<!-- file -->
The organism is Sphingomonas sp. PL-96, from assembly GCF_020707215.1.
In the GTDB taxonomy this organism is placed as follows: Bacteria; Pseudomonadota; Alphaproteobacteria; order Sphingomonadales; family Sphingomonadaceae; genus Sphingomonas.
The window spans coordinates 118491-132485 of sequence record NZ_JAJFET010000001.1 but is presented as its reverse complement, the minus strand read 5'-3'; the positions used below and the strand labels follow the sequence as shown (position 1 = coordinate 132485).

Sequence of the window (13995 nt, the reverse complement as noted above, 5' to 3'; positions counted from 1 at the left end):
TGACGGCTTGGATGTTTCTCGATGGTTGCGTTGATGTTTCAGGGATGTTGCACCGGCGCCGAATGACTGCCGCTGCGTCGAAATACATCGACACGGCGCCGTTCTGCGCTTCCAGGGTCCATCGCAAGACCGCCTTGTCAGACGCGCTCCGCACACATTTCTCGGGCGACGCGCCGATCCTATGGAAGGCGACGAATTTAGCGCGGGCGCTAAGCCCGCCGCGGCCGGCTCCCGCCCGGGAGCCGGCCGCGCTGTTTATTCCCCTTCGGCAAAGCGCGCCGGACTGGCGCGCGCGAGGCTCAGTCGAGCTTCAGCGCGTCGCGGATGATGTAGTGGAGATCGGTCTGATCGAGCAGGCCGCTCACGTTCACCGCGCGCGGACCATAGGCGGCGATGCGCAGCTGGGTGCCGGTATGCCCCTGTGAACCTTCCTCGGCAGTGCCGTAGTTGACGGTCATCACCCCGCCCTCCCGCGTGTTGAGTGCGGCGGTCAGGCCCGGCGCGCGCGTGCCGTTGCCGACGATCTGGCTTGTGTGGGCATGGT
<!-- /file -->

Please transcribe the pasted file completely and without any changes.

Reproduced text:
The organism is Sphingomonas sp. PL-96, from assembly GCF_020707215.1.
In the GTDB taxonomy this organism is placed as follows: Bacteria; Pseudomonadota; Alphaproteobacteria; order Sphingomonadales; family Sphingomonadaceae; genus Sphingomonas.
The window spans coordinates 118491-132485 of sequence record NZ_JAJFET010000001.1 but is presented as its reverse complement, the minus strand read 5'-3'; the positions used below and the strand labels follow the sequence as shown (position 1 = coordinate 132485).

Sequence of the window (13995 nt, the reverse complement as noted above, 5' to 3'; positions counted from 1 at the left end):
TGACGGCTTGGATGTTTCTCGATGGTTGCGTTGATGTTTCAGGGATGTTGCACCGGCGCCGAATGACTGCCGCTGCGTCGAAATACATCGACACGGCGCCGTTCTGCGCTTCCAGGGTCCATCGCAAGACCGCCTTGTCAGACGCGCTCCGCACACATTTCTCGGGCGACGCGCCGATCCTATGGAAGGCGACGAATTTAGCGCGGGCGCTAAGCCCGCCGCGGCCGGCTCCCGCCCGGGAGCCGGCCGCGCTGTTTATTCCCCTTCGGCAAAGCGCGCCGGACTGGCGCGCGCGAGGCTCAGTCGAGCTTCAGCGCGTCGCGGATGATGTAGTGGAGATCGGTCTGATCGAGCAGGCCGCTCACGTTCACCGCGCGCGGACCATAGGCGGCGATGCGCAGCTGGGTGCCGGTATGCCCCTGTGAACCTTCCTCGGCAGTGCCGTAGTTGACGGTCATCACCCCGCCCTCCCGCGTGTTGAGTGCGGCGGTCAGGCCCGGCGCGCGCGTGCCGTTGCCGACGATCTGGCTTGTGTGGGCATGGT